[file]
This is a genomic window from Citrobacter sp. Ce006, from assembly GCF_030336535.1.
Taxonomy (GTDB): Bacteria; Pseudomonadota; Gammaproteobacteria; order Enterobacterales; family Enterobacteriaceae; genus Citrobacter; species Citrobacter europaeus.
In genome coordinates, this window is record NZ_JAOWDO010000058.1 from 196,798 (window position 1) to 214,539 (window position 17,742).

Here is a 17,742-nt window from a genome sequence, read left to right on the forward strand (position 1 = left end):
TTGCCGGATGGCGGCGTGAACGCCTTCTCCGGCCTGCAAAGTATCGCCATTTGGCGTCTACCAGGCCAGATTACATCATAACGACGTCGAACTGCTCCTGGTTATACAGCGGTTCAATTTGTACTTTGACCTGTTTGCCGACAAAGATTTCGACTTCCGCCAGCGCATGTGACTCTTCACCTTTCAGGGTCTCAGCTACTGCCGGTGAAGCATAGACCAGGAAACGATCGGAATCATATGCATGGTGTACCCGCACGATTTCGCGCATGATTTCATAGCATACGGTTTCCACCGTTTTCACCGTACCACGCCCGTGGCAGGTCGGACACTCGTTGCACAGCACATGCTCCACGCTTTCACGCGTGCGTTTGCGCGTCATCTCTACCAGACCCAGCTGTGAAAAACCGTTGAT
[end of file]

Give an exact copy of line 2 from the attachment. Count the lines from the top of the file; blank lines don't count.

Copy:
Taxonomy (GTDB): Bacteria; Pseudomonadota; Gammaproteobacteria; order Enterobacterales; family Enterobacteriaceae; genus Citrobacter; species Citrobacter europaeus.